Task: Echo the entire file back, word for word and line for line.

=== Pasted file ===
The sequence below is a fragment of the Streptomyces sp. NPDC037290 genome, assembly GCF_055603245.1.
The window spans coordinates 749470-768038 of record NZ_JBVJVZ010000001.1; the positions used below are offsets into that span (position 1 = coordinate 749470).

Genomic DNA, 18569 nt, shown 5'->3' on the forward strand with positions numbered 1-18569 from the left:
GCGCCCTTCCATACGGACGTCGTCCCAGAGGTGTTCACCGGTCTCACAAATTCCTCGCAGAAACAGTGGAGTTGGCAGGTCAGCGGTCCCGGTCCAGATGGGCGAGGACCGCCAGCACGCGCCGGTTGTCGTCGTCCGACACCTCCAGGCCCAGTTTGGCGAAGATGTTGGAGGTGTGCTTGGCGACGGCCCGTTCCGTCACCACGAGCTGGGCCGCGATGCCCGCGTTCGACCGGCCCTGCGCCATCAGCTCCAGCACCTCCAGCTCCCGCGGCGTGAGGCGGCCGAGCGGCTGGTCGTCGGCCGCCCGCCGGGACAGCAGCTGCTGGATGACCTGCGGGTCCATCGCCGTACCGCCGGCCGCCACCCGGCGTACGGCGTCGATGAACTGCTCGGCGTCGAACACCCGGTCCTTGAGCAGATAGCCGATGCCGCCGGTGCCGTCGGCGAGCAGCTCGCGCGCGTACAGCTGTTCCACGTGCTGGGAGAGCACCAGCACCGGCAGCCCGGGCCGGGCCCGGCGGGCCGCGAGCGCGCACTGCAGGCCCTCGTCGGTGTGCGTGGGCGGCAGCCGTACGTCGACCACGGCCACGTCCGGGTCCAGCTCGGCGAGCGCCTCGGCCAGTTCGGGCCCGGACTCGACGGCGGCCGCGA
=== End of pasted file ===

The sequence below is a fragment of the Streptomyces sp. NPDC037290 genome, assembly GCF_055603245.1.
The window spans coordinates 749470-768038 of record NZ_JBVJVZ010000001.1; the positions used below are offsets into that span (position 1 = coordinate 749470).

Genomic DNA, 18569 nt, shown 5'->3' on the forward strand with positions numbered 1-18569 from the left:
GCGCCCTTCCATACGGACGTCGTCCCAGAGGTGTTCACCGGTCTCACAAATTCCTCGCAGAAACAGTGGAGTTGGCAGGTCAGCGGTCCCGGTCCAGATGGGCGAGGACCGCCAGCACGCGCCGGTTGTCGTCGTCCGACACCTCCAGGCCCAGTTTGGCGAAGATGTTGGAGGTGTGCTTGGCGACGGCCCGTTCCGTCACCACGAGCTGGGCCGCGATGCCCGCGTTCGACCGGCCCTGCGCCATCAGCTCCAGCACCTCCAGCTCCCGCGGCGTGAGGCGGCCGAGCGGCTGGTCGTCGGCCGCCCGCCGGGACAGCAGCTGCTGGATGACCTGCGGGTCCATCGCCGTACCGCCGGCCGCCACCCGGCGTACGGCGTCGATGAACTGCTCGGCGTCGAACACCCGGTCCTTGAGCAGATAGCCGATGCCGCCGGTGCCGTCGGCGAGCAGCTCGCGCGCGTACAGCTGTTCCACGTGCTGGGAGAGCACCAGCACCGGCAGCCCGGGCCGGGCCCGGCGGGCCGCGAGCGCGCACTGCAGGCCCTCGTCGGTGTGCGTGGGCGGCAGCCGTACGTCGACCACGGCCACGTCCGGGTCCAGCTCGGCGAGCGCCTCGGCCAGTTCGGGCCCGGACTCGACGGCGGCCGCGA